Mar 18, 2024

Cell Tower Accidents and the Dangers of Upgrading to 5G

cell tower has been tracking injuries and fatalities of working on cell towers since 2003. Every year, there have been fatalities while people were working on the towers. While the investigations into several fatalities are still open, many have been closed and the companies fined by the Occupational Safety and Health Administration because of safety violations. Contractors, employees and companies could minimize some injuries and deaths by properly training anyone working on cell towers on safety procedures. If you have been injured working on a cell tower, fill this out for a free case evaluation.

OSHA statistics

Since 2003, OSHA has recorded 147 deaths that happened when people were working on cell towers. Of those, 121 cases have been closed — 74 with violations and 47 without violations. If OSHA assessed violations, it also assessed penalties. The highest penalty was $125,000 and the lowest was $300.

As of May 2019, OSHA penalizes for different types of violations. For serious violations and "other than serious violations," the maximum fine is $13,260 per violation. For failure to abate violations, the fine is $13,260 for every day after the abatement date. And for willful or repeated violations, the fine is $132,598 per violation. In addition to OSHA penalties, employers, contractors, manufacturers and providers may be sued for injuries and deaths.

Preventing injuries and deaths

Those who work on cell towers should be provided with adequate safety training, safety equipment and training in the use of safety equipment. The employer or contractor should also take the available training courses as required, including but not limited to:

  • Unmanned aerial vehicle/drone training.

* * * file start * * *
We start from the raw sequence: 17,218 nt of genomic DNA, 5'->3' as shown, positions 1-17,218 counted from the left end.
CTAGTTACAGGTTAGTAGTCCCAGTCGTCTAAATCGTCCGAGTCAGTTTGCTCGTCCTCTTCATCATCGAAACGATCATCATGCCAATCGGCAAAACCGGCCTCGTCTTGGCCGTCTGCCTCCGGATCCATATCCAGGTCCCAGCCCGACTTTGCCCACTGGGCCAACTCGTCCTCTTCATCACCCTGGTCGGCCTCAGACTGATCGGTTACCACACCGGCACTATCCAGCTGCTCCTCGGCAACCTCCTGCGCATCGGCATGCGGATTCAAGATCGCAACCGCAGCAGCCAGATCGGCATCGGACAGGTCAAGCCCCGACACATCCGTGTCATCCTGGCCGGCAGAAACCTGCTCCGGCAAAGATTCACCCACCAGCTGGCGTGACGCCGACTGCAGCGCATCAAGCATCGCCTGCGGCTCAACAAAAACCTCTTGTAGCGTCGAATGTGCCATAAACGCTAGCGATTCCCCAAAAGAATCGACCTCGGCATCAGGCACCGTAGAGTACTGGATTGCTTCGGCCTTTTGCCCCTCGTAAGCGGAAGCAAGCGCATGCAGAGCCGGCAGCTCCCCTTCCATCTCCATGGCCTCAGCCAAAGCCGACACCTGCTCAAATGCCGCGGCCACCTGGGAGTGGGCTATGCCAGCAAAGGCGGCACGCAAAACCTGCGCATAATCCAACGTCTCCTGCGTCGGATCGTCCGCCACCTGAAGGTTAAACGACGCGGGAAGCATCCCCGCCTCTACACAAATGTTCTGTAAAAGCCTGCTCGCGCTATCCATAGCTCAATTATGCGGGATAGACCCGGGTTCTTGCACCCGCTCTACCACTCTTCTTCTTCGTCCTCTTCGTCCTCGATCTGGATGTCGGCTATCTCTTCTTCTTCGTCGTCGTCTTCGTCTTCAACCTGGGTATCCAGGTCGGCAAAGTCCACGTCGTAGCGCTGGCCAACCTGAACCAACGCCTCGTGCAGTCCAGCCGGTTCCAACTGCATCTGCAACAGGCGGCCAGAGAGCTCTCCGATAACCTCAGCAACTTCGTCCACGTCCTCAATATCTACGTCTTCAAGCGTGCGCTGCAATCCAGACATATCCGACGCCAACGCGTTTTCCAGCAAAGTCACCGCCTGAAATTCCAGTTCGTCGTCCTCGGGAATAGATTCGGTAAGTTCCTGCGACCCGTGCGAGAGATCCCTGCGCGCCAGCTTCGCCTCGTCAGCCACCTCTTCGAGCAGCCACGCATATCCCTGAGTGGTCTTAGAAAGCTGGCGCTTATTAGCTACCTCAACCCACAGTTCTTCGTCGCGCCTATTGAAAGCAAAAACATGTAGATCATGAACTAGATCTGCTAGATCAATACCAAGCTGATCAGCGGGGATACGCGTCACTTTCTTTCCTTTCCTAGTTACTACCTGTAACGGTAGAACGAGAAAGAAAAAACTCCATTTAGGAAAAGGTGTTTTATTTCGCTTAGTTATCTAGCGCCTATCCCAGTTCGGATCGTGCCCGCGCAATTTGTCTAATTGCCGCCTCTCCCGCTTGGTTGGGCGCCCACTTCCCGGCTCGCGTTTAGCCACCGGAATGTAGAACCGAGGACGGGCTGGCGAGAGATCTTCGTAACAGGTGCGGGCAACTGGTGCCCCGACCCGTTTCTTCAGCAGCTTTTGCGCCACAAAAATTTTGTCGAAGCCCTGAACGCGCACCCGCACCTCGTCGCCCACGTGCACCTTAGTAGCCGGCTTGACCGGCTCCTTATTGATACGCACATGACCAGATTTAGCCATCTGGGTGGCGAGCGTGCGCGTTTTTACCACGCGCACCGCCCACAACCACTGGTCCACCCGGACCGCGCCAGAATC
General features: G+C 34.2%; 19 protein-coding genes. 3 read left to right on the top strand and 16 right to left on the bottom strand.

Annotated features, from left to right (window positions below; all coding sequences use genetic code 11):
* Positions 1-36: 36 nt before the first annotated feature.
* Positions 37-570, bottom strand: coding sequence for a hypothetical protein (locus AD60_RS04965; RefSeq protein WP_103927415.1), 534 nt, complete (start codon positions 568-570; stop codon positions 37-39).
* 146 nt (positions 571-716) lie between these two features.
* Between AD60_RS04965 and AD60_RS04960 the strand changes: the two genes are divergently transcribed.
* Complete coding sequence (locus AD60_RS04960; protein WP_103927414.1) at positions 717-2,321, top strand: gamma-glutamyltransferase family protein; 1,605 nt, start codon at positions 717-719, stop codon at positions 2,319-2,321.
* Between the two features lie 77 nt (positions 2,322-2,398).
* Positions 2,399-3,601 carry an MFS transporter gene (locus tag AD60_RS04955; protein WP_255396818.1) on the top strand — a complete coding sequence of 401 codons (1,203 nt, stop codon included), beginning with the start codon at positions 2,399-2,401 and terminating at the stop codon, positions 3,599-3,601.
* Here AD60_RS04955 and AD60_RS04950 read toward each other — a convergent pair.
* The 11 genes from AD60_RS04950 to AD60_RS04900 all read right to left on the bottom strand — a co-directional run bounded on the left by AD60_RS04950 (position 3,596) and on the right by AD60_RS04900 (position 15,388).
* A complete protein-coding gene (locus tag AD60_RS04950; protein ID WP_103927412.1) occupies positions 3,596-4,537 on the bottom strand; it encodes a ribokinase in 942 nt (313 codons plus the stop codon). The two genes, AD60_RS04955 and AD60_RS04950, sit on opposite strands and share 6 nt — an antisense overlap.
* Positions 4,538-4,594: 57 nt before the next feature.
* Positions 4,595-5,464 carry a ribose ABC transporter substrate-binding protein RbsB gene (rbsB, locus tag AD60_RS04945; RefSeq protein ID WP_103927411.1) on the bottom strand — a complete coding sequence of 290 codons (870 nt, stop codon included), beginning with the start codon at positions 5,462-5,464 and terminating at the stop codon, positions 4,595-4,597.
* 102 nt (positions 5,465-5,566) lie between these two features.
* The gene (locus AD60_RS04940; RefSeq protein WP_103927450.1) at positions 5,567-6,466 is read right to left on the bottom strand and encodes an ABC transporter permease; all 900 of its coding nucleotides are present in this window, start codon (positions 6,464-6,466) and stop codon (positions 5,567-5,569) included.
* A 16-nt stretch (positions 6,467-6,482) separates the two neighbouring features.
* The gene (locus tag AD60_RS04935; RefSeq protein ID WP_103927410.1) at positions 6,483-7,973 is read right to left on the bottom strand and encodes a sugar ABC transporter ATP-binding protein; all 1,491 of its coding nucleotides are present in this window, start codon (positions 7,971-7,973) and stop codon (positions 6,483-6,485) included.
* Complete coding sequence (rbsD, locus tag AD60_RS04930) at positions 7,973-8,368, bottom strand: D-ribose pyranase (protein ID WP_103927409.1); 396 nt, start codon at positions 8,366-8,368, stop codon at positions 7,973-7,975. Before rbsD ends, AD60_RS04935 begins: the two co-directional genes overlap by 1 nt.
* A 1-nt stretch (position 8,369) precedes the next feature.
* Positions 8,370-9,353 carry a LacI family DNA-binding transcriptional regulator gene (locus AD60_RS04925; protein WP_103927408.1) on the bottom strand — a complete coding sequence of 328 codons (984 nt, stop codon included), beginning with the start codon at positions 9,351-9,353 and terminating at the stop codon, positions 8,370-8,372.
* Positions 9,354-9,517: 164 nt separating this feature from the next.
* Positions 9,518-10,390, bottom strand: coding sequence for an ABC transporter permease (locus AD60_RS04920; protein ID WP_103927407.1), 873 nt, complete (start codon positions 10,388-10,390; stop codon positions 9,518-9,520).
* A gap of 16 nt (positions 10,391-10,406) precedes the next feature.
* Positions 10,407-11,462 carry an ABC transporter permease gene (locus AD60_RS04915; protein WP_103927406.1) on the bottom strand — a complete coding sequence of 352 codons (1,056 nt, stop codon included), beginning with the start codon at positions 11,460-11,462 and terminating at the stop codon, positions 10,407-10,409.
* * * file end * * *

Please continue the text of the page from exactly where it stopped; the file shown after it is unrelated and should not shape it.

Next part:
• Climber and rescue training.
  • Hazard communication.
  • Trenching and excavation.
  • Defensive driving.
  • Alcohol and substance abuse.
  • General construction safety training.
  • Tower installation.
  • Working with cranes, tower hoisting equipment, man lifts, signalman training and working with general rigging.
  • OSHA courses.
  • First aid.
  • Radio frequency and fiber test equipment.
  • RF safety.
  • Tower technician training.

Additional courses are also available as needed for proper safety training while working on towers that range in height from a couple of hundred feet to thousands of feet in height.

RF safety

In addition to physical injuries from falls and other accidents, radio frequency emissions could injure workers. Overexposure to radio frequency emissions often makes you feel like you have the flu. Employers and contractors should be adequately trained in RF emissions and how to detect them.

The minimum guidelines for working around radio frequency emissions include putting up the proper signage and assuming all antennas are active. In addition:

  • All workers should have emergency medical education awareness training.
  • Employers and contractors must authorize only those with the proper training to be on the site.
  • Disable the transmitters with the appropriate lock-out-tag-out and notify the owners.
  • No stopping should be allowed in front of the antennas.
  • Keep shields on the transmitters.
  • Wear RF monitors while you are working near the antennas.
  • Do not operate base station antennas in an equipment room.

Morgan & Morgan - Where America Goes for Justice

If you have been injured in a cell tower accident or by RF emissions, or a loved one was killed in a cell tower accident, contact Morgan & Morgan by filling out this form for a free case evaluation.